Rethinking Economic Development: India’s Departure from the Lewis Model

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November 1, 2023

Rethinking Economic Development: India’s Departure from the Lewis Model

Why the Lewis Model on labour and industrialisation has worked in China,  not in India | Explained News - The Indian Express


  • In 1954, esteemed Saint Lucian economist William Arthur Lewis postulated a transformative economic model, emphasizing the potential for underdeveloped nations with abundant low-wage labor. His theory suggested that by transitioning surplus labor from agriculture to a burgeoning manufacturing sector, countries could unlock unparalleled industrialization. This model gained widespread recognition, with India being a prominent reference. However, as this article explores, India’s trajectory has deviated from Lewis’s vision.

The Evolution of India’s Labor Landscape:

  • Lewis’s vision for India’s economic development hinged on a substantial shift from agriculture to manufacturing. Yet, data reveals a different narrative. While agriculture employed roughly two-thirds of India’s workforce until the early nineties, the sector’s share diminished from 64.6% to 48.9% between 1993-94 and 2011-12. Intriguingly, the rise in manufacturing employment was marginal, from 10.4% to 12.6% over the same period.

Divergence from the Chinese Model:

  • Contrary to China’s remarkable success in leveraging surplus rural labor for industrialization, India’s trajectory has been distinct. The agricultural sector’s share in the labor force dropped gradually to 42.5% in 2018-19, before a slight resurgence in the subsequent years. Notably, the manufacturing sector witnessed a decline, falling from 12.6% in 2011-12 to 11.4% in 2022-23, even predating the pandemic.

Intra-Sectoral Shifts:

  • Analysts, including economists like Amit Basole at Azim Premji University, have underscored that labor movement primarily occurs within subsistence sectors. The jobs created outside agriculture largely pertain to low-wage services and construction, rather than the high-productivity realms envisaged by Lewis.

State-Level Disparities:

  • A closer examination at the state level reinforces this trend. States with a high agricultural workforce show manufacturing employment rates trailing behind construction and services. Even in states with lower agricultural dependence, the services sector boasts two to three times more workers than manufacturing.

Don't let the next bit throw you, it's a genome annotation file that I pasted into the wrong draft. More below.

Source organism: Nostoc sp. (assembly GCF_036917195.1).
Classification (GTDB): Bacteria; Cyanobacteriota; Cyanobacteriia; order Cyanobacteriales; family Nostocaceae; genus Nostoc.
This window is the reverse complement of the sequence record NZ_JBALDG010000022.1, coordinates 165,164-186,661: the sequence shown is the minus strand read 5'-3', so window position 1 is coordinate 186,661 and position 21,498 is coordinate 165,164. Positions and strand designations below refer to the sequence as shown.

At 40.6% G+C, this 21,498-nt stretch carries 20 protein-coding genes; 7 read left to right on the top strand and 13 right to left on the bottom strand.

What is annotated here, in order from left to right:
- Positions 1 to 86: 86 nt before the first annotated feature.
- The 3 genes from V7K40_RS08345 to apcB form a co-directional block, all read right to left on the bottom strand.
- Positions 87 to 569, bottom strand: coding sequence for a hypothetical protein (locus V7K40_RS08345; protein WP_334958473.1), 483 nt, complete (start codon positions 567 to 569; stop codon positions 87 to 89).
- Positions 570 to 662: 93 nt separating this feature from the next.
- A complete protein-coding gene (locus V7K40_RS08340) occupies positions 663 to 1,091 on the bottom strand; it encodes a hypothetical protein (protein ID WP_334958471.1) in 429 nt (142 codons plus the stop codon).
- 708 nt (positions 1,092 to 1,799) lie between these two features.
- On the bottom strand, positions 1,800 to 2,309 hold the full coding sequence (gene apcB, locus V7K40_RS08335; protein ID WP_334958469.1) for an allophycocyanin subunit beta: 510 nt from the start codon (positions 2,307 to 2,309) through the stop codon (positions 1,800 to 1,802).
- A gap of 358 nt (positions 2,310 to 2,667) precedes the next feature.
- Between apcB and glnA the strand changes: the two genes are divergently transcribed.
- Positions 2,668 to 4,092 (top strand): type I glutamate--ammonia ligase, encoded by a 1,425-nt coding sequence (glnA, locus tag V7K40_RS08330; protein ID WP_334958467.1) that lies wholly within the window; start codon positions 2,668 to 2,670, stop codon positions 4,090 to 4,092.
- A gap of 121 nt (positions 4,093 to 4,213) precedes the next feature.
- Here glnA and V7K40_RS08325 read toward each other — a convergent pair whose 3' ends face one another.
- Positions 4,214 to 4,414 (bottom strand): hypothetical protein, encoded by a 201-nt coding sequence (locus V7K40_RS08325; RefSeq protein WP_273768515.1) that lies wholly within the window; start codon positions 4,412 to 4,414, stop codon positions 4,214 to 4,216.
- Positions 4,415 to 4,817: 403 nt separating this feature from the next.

The Gujarat Anomaly:

  • Gujarat stands as an exception, with nearly a quarter of its workforce engaged in manufacturing, rivaling the national average for services employment. However, it’s noteworthy that Gujarat’s agricultural workforce proportion is considerably higher than states like Punjab, Haryana, Kerala, Tamil Nadu, and West Bengal.

Rethinking the Model:

  • In light of evolving economic landscapes, the applicability of Lewis’s model is now under scrutiny. Manufacturing is undergoing a shift towards capital-intensive technologies, necessitating a reevaluation of the traditional transition from agriculture to industry. NITI Aayog is actively exploring a new economic development paradigm for India, one that focuses on creating remunerative jobs in and around agriculture, encompassing activities from aggregation to retailing, and even venturing into emerging sectors like bio-based products.


  • India’s economic journey deviates from the path envisioned by William Arthur Lewis. The shifting dynamics of labor allocation and evolving industrial landscapes call for a reimagining of economic development strategies. NITI Aayog’s pursuit of a novel model signals a promising step towards fostering sustainable and inclusive growth in India’s diverse economic ecosystem.

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Rethinking Economic Development: India’s Departure from the Lewis Model | Vaid ICS Institute